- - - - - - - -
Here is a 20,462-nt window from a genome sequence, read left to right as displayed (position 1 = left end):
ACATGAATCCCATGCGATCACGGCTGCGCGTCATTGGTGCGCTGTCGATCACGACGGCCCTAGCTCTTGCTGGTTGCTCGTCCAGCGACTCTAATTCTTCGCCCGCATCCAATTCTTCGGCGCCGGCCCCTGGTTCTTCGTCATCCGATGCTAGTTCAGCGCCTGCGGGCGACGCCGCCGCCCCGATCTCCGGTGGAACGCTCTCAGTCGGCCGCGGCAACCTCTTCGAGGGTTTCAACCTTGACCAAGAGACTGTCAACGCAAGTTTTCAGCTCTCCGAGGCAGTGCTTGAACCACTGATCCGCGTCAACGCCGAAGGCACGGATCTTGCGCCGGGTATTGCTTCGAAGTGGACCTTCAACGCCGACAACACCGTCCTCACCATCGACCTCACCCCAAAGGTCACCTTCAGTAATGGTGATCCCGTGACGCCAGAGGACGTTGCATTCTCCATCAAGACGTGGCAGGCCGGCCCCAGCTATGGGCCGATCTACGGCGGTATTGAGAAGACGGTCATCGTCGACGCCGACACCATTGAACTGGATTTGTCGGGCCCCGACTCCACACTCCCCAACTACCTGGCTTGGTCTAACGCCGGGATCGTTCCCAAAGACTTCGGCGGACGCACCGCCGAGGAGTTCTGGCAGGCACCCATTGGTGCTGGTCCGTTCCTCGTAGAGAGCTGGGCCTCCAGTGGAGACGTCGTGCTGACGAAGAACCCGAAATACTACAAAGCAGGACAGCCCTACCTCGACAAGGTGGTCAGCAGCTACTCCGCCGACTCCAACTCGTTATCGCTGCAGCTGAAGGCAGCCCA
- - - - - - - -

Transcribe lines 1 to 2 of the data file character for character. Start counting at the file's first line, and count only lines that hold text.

Here is a 20,462-nt window from a genome sequence, read left to right as displayed (position 1 = left end):
ACATGAATCCCATGCGATCACGGCTGCGCGTCATTGGTGCGCTGTCGATCACGACGGCCCTAGCTCTTGCTGGTTGCTCGTCCAGCGACTCTAATTCTTCGCCCGCATCCAATTCTTCGGCGCCGGCCCCTGGTTCTTCGTCATCCGATGCTAGTTCAGCGCCTGCGGGCGACGCCGCCGCCCCGATCTCCGGTGGAACGCTCTCAGTCGGCCGCGGCAACCTCTTCGAGGGTTTCAACCTTGACCAAGAGACTGTCAACGCAAGTTTTCAGCTCTCCGAGGCAGTGCTTGAACCACTGATCCGCGTCAACGCCGAAGGCACGGATCTTGCGCCGGGTATTGCTTCGAAGTGGACCTTCAACGCCGACAACACCGTCCTCACCATCGACCTCACCCCAAAGGTCACCTTCAGTAATGGTGATCCCGTGACGCCAGAGGACGTTGCATTCTCCATCAAGACGTGGCAGGCCGGCCCCAGCTATGGGCCGATCTACGGCGGTATTGAGAAGACGGTCATCGTCGACGCCGACACCATTGAACTGGATTTGTCGGGCCCCGACTCCACACTCCCCAACTACCTGGCTTGGTCTAACGCCGGGATCGTTCCCAAAGACTTCGGCGGACGCACCGCCGAGGAGTTCTGGCAGGCACCCATTGGTGCTGGTCCGTTCCTCGTAGAGAGCTGGGCCTCCAGTGGAGACGTCGTGCTGACGAAGAACCCGAAATACTACAAAGCAGGACAGCCCTACCTCGACAAGGTGGTCAGCAGCTACTCCGCCGACTCCAACTCGTTATCGCTGCAGCTGAAGGCAGCCCA